On The Unsung Humour Of Wikipedia

Because it applies the same encyclopaedic voice of reason and authority to the realm of pop culture, Wikipedia regularly comes up with some deadpanningly humorous phrasings.  Often, part of the general knowledge of a personage or event will entail the inadvertent recounting of a joke, albeit in an utterly, and not unironically, matter-of-fact manner.

This results in something somewhat similar to Principal Seymour Skinner’s hilariously botched answer to Supernintendo Chalmers’ query as to who’s on first: “Not the pronoun, but a player with the unlikely name of ‘Who’ is on first.”  Now, of course the humour in the Simpsons bit is that Skinner is blowing the joke and ruining the routine at a school talent show (in this sense, it operates rather like the anti-comedy of Neil Hamburger).  Nonetheless, even stripped of this context, the simple summing up of the extended sketch packs all the humour of the joke – the “one joke” of the bit – into one distilled and, yes, witty phrase.

This occurs throughout any descriptive catalogue of comedy in The Great Wiki.  F’rinstance, an entry for a recurring sketch featuring Late Show announcer Alan Kalter from “List of David Letterman sketches”:

“Alan Kalter’s Campaign Roundup”

A near-daily running gag presented late in the 2000 presidential election season began with Letterman introducing Kalter, who would ostensibly give a summary of the latest campaign news. Instead, Kalter would perform an energetic rendition of the chorus to “Who Let the Dogs Out?” which was a popular and ubiquitous song at the time, and walk across the stage. In the skit’s later occurrences, Kalter would sometimes rip off his shirt as he sang (revealing a pale and flabby physique), while adding a manic and deranged tone to his performance. Kalter has demonstrated a compulsion to disrobe in many of his other segments before and since.

In many respects the deadpanned – and slightly disgusted, it seems – recounting of the bit is funnier than the actual sketch itself was.   I particularly liked the reference to “Who Let The Dogs Out?” as “a popular and ubiquitous song at the time” as if Abraham Simpson was describing an old vaudeville act.  The last sentence with its clinical and precise phrasing provides a perfect, understated punch line to the piece.

More evidence. From “List of Seinfeld minor characters”:

Poppie (played by Reni Santoni): Owner of an Italian restaurant who disapproves of abortion, is known to not wash his hands after visiting the bathroom, believes a pizza is a pizza when you put your fists in the dough, rejects cucumbers as a pizza topping, and once urinated on Jerry’s brand new couch. The “Poppie couch” turns up in “The Doorman“.

Seinfeld fans will easily pick out that the “fists in dough” factlet refers to the pizza-as-analogy-for-abortion bit, and by using it as a biographical descriptor of the character, gives the joke a new humorous twist.  After all, Poppie believes a pizza is created at kneading as strongly as the staunchest Pro-Lifer believes abortion is homicide, so it is a good piece of information regarding his character.  Compare this to the other descriptors which simply describe various notably funny incidences in which he incurred himself in the plotlines (such as peeing on Jerry’s couch); for these, the humour does not carry over as well precisely because they don’t really have that ulterior, encyclopaedic function.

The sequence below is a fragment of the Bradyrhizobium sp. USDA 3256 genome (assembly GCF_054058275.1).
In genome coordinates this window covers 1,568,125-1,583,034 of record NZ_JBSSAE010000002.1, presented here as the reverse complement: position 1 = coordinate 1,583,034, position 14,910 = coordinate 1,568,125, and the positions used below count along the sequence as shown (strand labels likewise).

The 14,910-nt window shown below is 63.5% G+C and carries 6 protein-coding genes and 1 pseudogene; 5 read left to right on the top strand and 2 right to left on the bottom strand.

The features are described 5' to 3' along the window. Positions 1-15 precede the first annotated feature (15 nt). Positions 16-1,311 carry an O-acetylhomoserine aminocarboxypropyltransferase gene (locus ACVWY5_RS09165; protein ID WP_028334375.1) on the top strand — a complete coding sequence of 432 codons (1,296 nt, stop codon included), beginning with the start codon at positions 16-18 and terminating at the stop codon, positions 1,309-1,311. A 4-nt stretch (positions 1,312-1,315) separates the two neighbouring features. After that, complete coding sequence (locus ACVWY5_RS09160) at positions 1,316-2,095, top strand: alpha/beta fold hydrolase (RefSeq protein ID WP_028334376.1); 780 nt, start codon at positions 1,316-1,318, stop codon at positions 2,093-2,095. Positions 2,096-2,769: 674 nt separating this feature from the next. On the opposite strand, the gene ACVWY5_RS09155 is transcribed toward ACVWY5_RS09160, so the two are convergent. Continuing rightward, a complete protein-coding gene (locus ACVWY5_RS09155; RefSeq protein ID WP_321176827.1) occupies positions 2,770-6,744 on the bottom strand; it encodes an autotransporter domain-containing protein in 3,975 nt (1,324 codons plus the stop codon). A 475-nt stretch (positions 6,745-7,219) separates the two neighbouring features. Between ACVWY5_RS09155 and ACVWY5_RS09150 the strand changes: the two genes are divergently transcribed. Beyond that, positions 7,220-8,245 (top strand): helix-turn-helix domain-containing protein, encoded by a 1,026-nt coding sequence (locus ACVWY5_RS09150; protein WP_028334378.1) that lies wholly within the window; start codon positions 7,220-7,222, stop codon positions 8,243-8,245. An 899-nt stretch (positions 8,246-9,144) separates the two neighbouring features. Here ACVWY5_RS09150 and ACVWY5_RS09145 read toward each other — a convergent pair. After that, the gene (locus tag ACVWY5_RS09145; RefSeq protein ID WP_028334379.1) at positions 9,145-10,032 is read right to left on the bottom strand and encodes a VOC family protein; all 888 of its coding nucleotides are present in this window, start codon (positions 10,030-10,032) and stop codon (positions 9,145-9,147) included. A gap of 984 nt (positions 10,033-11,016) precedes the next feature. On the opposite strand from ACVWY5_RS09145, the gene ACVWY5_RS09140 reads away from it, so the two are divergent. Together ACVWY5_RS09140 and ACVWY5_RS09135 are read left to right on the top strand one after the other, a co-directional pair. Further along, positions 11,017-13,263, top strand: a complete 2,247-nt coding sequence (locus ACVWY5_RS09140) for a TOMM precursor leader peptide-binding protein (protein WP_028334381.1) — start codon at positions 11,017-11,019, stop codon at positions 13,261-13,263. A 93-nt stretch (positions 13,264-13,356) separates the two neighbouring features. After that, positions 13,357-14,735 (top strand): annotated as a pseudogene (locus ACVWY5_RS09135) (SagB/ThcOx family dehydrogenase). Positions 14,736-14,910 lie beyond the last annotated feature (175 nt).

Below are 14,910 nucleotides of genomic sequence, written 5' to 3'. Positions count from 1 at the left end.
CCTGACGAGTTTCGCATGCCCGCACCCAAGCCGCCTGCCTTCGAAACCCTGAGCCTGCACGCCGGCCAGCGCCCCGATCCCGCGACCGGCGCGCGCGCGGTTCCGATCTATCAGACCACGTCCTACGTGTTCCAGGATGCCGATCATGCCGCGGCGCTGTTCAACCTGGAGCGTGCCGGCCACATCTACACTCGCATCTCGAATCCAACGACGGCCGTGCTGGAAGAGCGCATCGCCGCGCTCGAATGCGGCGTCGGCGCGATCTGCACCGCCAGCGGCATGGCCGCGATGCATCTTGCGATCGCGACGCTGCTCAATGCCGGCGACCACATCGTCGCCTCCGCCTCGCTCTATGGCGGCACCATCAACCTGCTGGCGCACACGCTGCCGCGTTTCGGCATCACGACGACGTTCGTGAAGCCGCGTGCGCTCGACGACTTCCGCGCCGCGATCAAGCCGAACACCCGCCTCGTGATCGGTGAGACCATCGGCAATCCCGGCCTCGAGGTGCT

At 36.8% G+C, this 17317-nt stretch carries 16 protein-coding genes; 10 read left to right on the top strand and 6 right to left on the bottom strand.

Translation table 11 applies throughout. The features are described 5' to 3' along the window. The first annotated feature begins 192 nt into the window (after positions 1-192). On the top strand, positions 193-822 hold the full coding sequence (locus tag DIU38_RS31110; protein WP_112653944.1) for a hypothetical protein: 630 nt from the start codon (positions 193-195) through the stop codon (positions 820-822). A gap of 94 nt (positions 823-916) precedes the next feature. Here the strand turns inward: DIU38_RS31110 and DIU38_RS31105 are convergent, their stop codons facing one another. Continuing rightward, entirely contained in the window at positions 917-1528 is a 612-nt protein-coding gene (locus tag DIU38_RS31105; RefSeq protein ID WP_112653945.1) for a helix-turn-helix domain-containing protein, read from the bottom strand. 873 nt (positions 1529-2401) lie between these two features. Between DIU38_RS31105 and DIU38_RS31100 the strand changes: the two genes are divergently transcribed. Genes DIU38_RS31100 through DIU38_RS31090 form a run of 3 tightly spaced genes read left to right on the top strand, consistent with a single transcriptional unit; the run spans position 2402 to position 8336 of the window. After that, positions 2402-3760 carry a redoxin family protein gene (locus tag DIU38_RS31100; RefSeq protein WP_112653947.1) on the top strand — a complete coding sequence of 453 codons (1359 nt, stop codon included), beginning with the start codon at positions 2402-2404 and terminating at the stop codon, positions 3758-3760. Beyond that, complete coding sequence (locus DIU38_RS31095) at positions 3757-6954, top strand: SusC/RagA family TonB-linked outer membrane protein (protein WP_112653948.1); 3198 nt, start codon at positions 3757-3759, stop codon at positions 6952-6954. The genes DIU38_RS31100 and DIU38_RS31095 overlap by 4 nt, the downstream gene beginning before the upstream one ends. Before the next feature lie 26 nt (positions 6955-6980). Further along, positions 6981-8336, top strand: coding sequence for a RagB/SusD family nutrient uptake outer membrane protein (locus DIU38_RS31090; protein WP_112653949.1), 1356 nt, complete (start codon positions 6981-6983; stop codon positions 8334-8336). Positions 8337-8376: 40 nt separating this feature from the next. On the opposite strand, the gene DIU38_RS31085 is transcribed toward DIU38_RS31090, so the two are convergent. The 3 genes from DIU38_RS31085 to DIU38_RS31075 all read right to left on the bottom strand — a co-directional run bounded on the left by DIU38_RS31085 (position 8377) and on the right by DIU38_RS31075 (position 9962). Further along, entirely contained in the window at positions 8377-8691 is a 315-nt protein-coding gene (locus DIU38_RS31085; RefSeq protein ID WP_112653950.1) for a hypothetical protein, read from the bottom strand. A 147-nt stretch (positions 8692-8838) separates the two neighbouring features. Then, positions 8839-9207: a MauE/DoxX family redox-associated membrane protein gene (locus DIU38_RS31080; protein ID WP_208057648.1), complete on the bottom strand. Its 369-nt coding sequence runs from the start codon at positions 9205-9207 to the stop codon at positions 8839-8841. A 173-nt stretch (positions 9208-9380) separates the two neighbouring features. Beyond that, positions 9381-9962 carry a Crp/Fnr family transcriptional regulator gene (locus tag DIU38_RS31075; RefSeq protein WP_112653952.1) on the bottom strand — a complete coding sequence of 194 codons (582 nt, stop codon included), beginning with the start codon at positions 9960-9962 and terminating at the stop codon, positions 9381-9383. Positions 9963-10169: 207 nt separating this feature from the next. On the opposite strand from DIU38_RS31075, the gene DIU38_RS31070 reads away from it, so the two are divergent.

Elsewhere, the dry tone of the site gives a perhaps not-unexpected witty effect to entries in a manner not dissimilar to Douglas Adams’ Hitchhiker’s Guide.  In fact many of Wikipedia’s entries on comedic subjects read like entries in the fictitious Guide.  Viz. this selection on the Total Perspective Vortex from Wikipedia’s “Technology in The Hitchhikers Guide to the Galaxy”:

Located on Frogstar World B, the machine was originally invented by one Trin Tragula in order to annoy his wife. Because she was forever nagging him for having no sense of proportion, he decided to invent something that would show her what having a sense of proportion really meant. Unfortunately the shock of being placed in the Vortex destroyed her brain, but Trin Tragula’s grief was tempered by the knowledge that he had been right and she had been wrong.

Of course, this is really just a summary (perhaps of an almost plagiaristic nature) of Adams’ already funny writing.  Still, the blurring of realities entailed by describing pop cultural lore in an encyclopaedic manner means that fictional, and sometimes silly, subjects are discursively treated with the same scientificky methodicalness as a good, authoritative textbook.

The page for the Living Dead franchise of zombie movies has a large section distinguishing the depiction of zombies in the two divergent continuities in the franchise (George A. Romero’s Dead series, and John A. Russo Return Of The Living Dead series).  The subsection “Locution” makes the following observation:

In the Return of the Living Dead series, a zombie can speak normally (even if its lungs, trachea, and facial muscles are largely missing) but any conversation will tend to lean towards their attraction to the listener’s brain, how good it must taste and the speaker’s overwhelming desire to consume it.